Saturday, 8 March 2014

First Sunday of Lent

The Gospel for the First Sunday of Lent is St Matthew 4:1-11 (the temptation of Christ):

1 Tunc Jesus ductus est in desertum a Spiritu, ut tentaretur a diabolo. 2 Et cum jejunasset quadraginta diebus, et quadraginta noctibus, postea esuriit. 3 Et accedens tentator dixit ei: Si Filius Dei es, dic ut lapides isti panes fiant. 4 Qui respondens dixit: Scriptum est: Non in solo pane vivit homo, sed in omni verbo, quod procedit de ore Dei. 5 Tunc assumpsit eum diabolus in sanctam civitatem, et statuit eum super pinnaculum templi, 6 et dixit ei: Si Filius Dei es, mitte te deorsum. Scriptum est enim: Quia angelis suis mandavit de te, et in manibus tollent te, ne forte offendas ad lapidem pedem tuum. 7 Ait illi Jesus: Rursum scriptum est: Non tentabis Dominum Deum tuum. 8 Iterum assumpsit eum diabolus in montem excelsum valde: et ostendit ei omnia regna mundi, et gloriam eorum, 9 et dixit ei: Hæc omnia tibi dabo, si cadens adoraveris me. 10 Tunc dicit ei Jesus: Vade Satana: Scriptum est enim: Dominum Deum tuum adorabis, et illi soli servies. 11 Tunc reliquit eum diabolus: et ecce angeli accesserunt, et ministrabant ei.

The Douay-Rheims renders it as follows:

Then Jesus was led by the spirit into the desert, to be tempted by the devil. [2] And when he had fasted forty days and forty nights, afterwards he was hungry. [3] And the tempter coming said to him: If thou be the Son of God, command that these stones be made bread. [4] Who answered and said: It is written, Not in bread alone doth man live, but in every word that proceedeth from the mouth of God. [5] Then the devil took him up into the holy city, and set him upon the pinnacle of the temple, [6] And said to him: If thou be the Son of God, cast thyself down, for it is written: That he hath given his angels charge over thee, and in their hands shall they bear thee up, lest perhaps thou dash thy foot against a stone. [7] Jesus said to him: It is written again: Thou shalt not tempt the Lord thy God. [8] Again the devil took him up into a very high mountain, and shewed him all the kingdoms of the world, and the glory of them, [9] And said to him: All these will I give thee, if falling down thou wilt adore me. [10] Then Jesus saith to him: Begone, Satan: for it is written, The Lord thy God shalt thou adore, and him only shalt thou serve. [11] Then the devil left him; and behold angels came and ministered to him.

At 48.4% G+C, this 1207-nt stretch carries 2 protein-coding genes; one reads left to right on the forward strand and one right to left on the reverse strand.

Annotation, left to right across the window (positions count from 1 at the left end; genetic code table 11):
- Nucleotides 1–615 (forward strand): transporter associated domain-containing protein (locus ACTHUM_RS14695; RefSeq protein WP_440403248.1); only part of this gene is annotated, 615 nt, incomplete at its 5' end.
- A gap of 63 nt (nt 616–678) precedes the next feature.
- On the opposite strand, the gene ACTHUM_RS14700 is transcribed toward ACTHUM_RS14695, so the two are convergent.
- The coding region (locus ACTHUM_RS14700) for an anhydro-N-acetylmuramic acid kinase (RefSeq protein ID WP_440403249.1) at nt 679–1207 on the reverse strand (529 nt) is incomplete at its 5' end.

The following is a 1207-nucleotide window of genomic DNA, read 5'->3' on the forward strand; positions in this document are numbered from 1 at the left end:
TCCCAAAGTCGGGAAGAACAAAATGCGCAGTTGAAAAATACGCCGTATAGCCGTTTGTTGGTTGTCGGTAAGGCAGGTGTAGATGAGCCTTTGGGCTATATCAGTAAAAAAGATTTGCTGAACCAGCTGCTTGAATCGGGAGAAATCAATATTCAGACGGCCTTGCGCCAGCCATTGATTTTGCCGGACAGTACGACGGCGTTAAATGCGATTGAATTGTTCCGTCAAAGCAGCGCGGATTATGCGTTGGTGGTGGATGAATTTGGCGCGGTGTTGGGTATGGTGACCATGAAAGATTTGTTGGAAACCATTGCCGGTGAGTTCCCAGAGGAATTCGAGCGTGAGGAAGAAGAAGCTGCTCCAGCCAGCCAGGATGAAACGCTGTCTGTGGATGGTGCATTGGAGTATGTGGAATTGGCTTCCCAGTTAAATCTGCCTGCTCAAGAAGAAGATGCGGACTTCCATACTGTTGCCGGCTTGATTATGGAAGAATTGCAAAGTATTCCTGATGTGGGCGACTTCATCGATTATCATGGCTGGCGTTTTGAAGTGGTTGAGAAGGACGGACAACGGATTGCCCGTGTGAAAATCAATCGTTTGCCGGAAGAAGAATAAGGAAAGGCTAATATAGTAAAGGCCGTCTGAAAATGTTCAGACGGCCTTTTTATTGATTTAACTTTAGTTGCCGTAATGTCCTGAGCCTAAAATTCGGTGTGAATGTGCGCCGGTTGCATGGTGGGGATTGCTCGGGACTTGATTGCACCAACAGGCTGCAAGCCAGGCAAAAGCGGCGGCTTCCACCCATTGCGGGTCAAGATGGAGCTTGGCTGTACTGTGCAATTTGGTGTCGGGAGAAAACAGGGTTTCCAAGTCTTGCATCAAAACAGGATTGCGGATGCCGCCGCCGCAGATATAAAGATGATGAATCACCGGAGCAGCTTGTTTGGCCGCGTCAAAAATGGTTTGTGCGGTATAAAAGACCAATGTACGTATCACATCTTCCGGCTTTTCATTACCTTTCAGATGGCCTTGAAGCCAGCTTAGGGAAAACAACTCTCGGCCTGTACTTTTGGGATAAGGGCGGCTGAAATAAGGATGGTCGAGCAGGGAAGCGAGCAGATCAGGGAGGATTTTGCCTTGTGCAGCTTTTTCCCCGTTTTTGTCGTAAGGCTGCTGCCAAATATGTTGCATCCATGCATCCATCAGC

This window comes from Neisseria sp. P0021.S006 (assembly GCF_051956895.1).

Patristic readings

The Third Nocturn Matins readings in the Benedictine Office are from St Gregory the Great:

(Reading 9): Some persons are accustomed to question what Spirit it was of which Jesus was led up into the wilderness, on account of the words a little farther on Then the devil taketh Him up into the holy city and again The devil taketh Him up into an exceeding high mountain. But in truth, and without any searching, we may very fitly take it that we are to believe it was the Holy Ghost Who led Him up into the wilderness; His own Spirit led Him where the evil spirit found Him to tempt Him. 

(Reading 10): When however it is said that He, God and man, was taken up by the devil either into an exceeding high mountain or into the holy city, the mind shrinketh from believing, and the ears of man tingle to hear it. Yet these things we know not to be incredible, when we consider certain other things concerning Him.

(Reading 11): In truth, the devil is the head of all the wicked, and every wicked man is a member of this body, of which the devil is the head. Was not Pilate a limb of Satan? Were not the Jews that persecuted, and the soldiers that crucified Christ, likewise limbs of Satan? Is it then strange that He should allow Himself to be led up into a mountain by the head, Who allowed Himself to be crucified by the members? Therefore it is not unworthy of our Redeemer, Who came to be slain, that He was willing to be tempted. It was meet that He should thus overcome our temptations by His own, even as He came to conquer our death by His own.

(Reading 12): We ought to know that temptation worketh through three forms. There is, first, the suggestion; then the delectation; lastly, the consent. When we are tempted, it often happeneth that we fall into delectation, and even into consent, because in the sinful flesh of which we are begotten, we carry in ourselves matter to favour the attack. But God, when He took Flesh in the womb of the Virgin, and came into the world without sin, did so without having in Himself anything of this lusting of the flesh against the spirit. It was possible therefore for Him to be tempted in the first stage, namely suggestion; but there was nothing in His Mind in which delectation could fix its teeth. And thus all the temptation which He endured from the devil was without, and none within Him.

Wednesday, 5 March 2014

St Matthew 28

The final verses of St Matthew's Gospel deal with the great commission.  Verses 16-20 are the Gospel for the Friday in the Easter Octave; and 18-20 on the Feast of the Holy Trinity: